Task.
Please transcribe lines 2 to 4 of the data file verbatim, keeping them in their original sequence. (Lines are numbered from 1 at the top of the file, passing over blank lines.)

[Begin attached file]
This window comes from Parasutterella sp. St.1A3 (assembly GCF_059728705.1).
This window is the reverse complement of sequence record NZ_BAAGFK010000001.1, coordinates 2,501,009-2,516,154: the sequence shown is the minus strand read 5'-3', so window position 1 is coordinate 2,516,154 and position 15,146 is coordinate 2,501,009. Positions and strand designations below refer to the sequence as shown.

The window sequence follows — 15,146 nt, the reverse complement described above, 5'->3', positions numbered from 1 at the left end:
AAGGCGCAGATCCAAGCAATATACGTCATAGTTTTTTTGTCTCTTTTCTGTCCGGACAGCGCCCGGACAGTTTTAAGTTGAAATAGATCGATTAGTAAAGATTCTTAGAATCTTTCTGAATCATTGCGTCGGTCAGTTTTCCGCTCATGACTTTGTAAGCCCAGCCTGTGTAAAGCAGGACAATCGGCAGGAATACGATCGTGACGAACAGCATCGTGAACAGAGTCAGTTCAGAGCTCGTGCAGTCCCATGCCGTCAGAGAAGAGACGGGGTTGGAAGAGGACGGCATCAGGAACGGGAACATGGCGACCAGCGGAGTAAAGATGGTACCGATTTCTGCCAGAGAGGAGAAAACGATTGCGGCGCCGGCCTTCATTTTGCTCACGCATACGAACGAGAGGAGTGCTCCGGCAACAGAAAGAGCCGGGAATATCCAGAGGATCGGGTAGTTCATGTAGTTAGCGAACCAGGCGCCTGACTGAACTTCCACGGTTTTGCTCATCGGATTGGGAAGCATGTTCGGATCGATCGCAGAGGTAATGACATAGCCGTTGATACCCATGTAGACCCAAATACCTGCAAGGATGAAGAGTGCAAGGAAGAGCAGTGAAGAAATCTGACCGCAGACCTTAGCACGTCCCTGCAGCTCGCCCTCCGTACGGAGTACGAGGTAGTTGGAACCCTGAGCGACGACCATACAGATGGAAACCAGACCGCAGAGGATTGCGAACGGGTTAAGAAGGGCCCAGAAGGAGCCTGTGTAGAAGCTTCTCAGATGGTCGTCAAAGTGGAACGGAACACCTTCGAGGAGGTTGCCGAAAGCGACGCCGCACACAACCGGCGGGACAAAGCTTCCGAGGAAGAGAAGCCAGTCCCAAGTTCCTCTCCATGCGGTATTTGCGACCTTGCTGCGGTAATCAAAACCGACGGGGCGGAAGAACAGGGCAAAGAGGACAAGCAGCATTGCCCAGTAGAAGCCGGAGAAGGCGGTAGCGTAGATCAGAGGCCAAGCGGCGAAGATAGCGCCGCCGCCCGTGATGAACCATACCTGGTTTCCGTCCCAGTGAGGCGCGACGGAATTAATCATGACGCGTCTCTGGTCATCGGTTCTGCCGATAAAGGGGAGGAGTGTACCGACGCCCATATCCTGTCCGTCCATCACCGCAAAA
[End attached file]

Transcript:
This window is the reverse complement of sequence record NZ_BAAGFK010000001.1, coordinates 2,501,009-2,516,154: the sequence shown is the minus strand read 5'-3', so window position 1 is coordinate 2,516,154 and position 15,146 is coordinate 2,501,009. Positions and strand designations below refer to the sequence as shown.

The window sequence follows — 15,146 nt, the reverse complement described above, 5'->3', positions numbered from 1 at the left end:
AAGGCGCAGATCCAAGCAATATACGTCATAGTTTTTTTGTCTCTTTTCTGTCCGGACAGCGCCCGGACAGTTTTAAGTTGAAATAGATCGATTAGTAAAGATTCTTAGAATCTTTCTGAATCATTGCGTCGGTCAGTTTTCCGCTCATGACTTTGTAAGCCCAGCCTGTGTAAAGCAGGACAATCGGCAGGAATACGATCGTGACGAACAGCATCGTGAACAGAGTCAGTTCAGAGCTCGTGCAGTCCCATGCCGTCAGAGAAGAGACGGGGTTGGAAGAGGACGGCATCAGGAACGGGAACATGGCGACCAGCGGAGTAAAGATGGTACCGATTTCTGCCAGAGAGGAGAAAACGATTGCGGCGCCGGCCTTCATTTTGCTCACGCATACGAACGAGAGGAGTGCTCCGGCAACAGAAAGAGCCGGGAATATCCAGAGGATCGGGTAGTTCATGTAGTTAGCGAACCAGGCGCCTGACTGAACTTCCACGGTTTTGCTCATCGGATTGGGAAGCATGTTCGGATCGATCGCAGAGGTAATGACATAGCCGTTGATACCCATGTAGACCCAAATACCTGCAAGGATGAAGAGTGCAAGGAAGAGCAGTGAAGAAATCTGACCGCAGACCTTAGCACGTCCCTGCAGCTCGCCCTCCGTACGGAGTACGAGGTAGTTGGAACCCTGAGCGACGACCATACAGATGGAAACCAGACCGCAGAGGATTGCGAACGGGTTAAGAAGGGCCCAGAAGGAGCCTGTGTAGAAGCTTCTCAGATGGTCGTCAAAGTGGAACGGAACACCTTCGAGGAGGTTGCCGAAAGCGACGCCGCACACAACCGGCGGGACAAAGCTTCCGAGGAAGAGAAGCCAGTCCCAAGTTCCTCTCCATGCGGTATTTGCGACCTTGCTGCGGTAATCAAAACCGACGGGGCGGAAGAACAGGGCAAAGAGGACAAGCAGCATTGCCCAGTAGAAGCCGGAGAAGGCGGTAGCGTAGATCAGAGGCCAAGCGGCGAAGATAGCGCCGCCGCCCGTGATGAACCATACCTGGTTTCCGTCCCAGTGAGGCGCGACGGAATTAATCATGACGCGTCTCTGGTCATCGGTTCTGCCGATAAAGGGGAGGAGTGTACCGACGCCCATATCCTGTCCGTCCATCACCGCAAAA